Israel a 'Major Strategic Partner' of the U.S.

House of Representatives approves with an overwhelming majority the United States-Israel Strategic Partnership Act.

Elad Benari ,

Obama and Netanyahu
Obama and Netanyahu

The House of Representatives on Wednesday approved with an overwhelming majority a bill which describes Israel as a “major strategic partner” of the U.S. reported that the bill, entitled the United States-Israel Strategic Partnership Act, passed by a 410-1 vote.

The bipartisan bill is co-sponsored by U.S. Reps. Ileana Ros-Lehtinen (R-FL), Ted Deutch (D-FL), Ed Royce (R-CA), and Eliot Engel (D-NY).

It includes a number of areas of expansion between the two countries, such as expanding forward-deployed U.S. weapons stockpiles in Israel, the transfer of essential military equipment to Israel, assistance for the Iron Dome missile defense system, and the promotion of cooperation in energy, water, science, homeland security, and agriculture.

The bill has been transferred to the Senate for final approval.

The American Israel Political Affairs Committee (AIPAC) applauded the adoption of the bill, which came one day after the organization’s annual policy conference came to an end.

AIPAC said in a statement quoted by that the bill would “dramatically strengthen the relationship between the two allies as they work to confront new threats and challenges in the Middle East.”

The bill’s approval, which shows the bipartisan support for Israel among American lawmakers, comes at a time when there is seemingly tensions between the U.S. and Israel, particularly over the American push for a peace agreement with the Palestinian Authority (PA).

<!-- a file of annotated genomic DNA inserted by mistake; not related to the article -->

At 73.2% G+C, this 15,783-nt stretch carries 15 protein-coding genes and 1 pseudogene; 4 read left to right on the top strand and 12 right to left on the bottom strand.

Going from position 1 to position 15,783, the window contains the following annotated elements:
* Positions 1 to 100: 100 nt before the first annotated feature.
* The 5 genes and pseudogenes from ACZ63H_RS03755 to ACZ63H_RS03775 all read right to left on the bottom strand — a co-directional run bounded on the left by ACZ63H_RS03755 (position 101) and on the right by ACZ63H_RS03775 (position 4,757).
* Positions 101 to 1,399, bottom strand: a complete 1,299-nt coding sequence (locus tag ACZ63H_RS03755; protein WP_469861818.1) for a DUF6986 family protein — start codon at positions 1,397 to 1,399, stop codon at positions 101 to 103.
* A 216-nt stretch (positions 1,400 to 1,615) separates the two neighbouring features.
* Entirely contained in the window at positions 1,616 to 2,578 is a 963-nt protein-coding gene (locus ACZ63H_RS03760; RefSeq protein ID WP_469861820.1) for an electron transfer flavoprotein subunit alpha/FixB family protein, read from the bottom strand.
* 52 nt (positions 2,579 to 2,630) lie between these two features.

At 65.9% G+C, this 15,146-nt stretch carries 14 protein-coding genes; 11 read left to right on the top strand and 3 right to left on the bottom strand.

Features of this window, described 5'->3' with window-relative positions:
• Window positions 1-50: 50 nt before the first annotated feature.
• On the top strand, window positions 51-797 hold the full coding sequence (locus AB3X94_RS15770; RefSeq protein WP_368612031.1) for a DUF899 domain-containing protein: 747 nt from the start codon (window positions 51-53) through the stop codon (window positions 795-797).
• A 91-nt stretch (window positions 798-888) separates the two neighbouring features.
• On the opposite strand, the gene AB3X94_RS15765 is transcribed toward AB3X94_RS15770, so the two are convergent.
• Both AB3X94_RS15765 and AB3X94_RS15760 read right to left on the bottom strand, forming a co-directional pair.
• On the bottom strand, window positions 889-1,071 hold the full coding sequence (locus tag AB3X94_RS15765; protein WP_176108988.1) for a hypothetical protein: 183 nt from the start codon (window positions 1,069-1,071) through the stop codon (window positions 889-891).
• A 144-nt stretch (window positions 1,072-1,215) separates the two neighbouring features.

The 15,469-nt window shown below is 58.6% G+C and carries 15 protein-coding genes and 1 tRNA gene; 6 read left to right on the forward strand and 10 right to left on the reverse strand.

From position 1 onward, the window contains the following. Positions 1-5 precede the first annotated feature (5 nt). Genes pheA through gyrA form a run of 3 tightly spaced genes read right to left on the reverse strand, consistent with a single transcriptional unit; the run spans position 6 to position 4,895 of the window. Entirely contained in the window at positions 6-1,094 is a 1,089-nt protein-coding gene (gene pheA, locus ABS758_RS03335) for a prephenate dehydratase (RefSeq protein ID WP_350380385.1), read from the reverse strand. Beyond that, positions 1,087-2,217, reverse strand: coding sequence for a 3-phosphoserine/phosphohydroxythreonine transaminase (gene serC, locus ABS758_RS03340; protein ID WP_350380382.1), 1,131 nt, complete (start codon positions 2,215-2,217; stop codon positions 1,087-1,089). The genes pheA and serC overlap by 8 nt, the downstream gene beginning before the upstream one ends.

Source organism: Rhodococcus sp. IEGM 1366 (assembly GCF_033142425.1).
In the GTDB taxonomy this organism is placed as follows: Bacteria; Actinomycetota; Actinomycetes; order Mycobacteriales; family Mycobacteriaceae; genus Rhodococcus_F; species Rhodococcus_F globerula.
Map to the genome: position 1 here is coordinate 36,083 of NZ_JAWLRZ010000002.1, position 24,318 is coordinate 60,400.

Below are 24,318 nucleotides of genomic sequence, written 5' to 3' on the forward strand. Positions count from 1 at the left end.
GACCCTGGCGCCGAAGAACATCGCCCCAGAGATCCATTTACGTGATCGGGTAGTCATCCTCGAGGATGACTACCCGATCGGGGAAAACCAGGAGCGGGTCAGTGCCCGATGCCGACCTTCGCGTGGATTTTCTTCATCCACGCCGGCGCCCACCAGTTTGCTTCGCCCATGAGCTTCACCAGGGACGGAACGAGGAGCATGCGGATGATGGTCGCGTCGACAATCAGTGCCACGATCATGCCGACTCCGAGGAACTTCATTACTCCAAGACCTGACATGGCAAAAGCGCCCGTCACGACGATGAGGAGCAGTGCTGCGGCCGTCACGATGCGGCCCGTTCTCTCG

On Monday, Prime Minister Binyamin Netanyahu met President Barack Obama at the White House, a meeting in which the issue of the Israeli-PA peace talks was the dominant topic.

A day before the meeting, Obama said bluntly in an interview with Jeffrey Goldberg that he would make clear to Netanyahu that time was of the essence in the drive to agree on a framework between the parties.

“When I have a conversation with Bibi, that’s the essence of my conversation,” Obama told Goldberg. “If not now, when? And if not you, Mr. Prime Minister, then who? How does this get resolved?”

Nevertheless, despite Obama’s statements in the interview, White House officials said the tone of Monday's talks was not unfriendly.

In fact, the officials said, Obama committed to Netanyahu that he would push the PA to match any Israeli concessions as part of a future peace deal.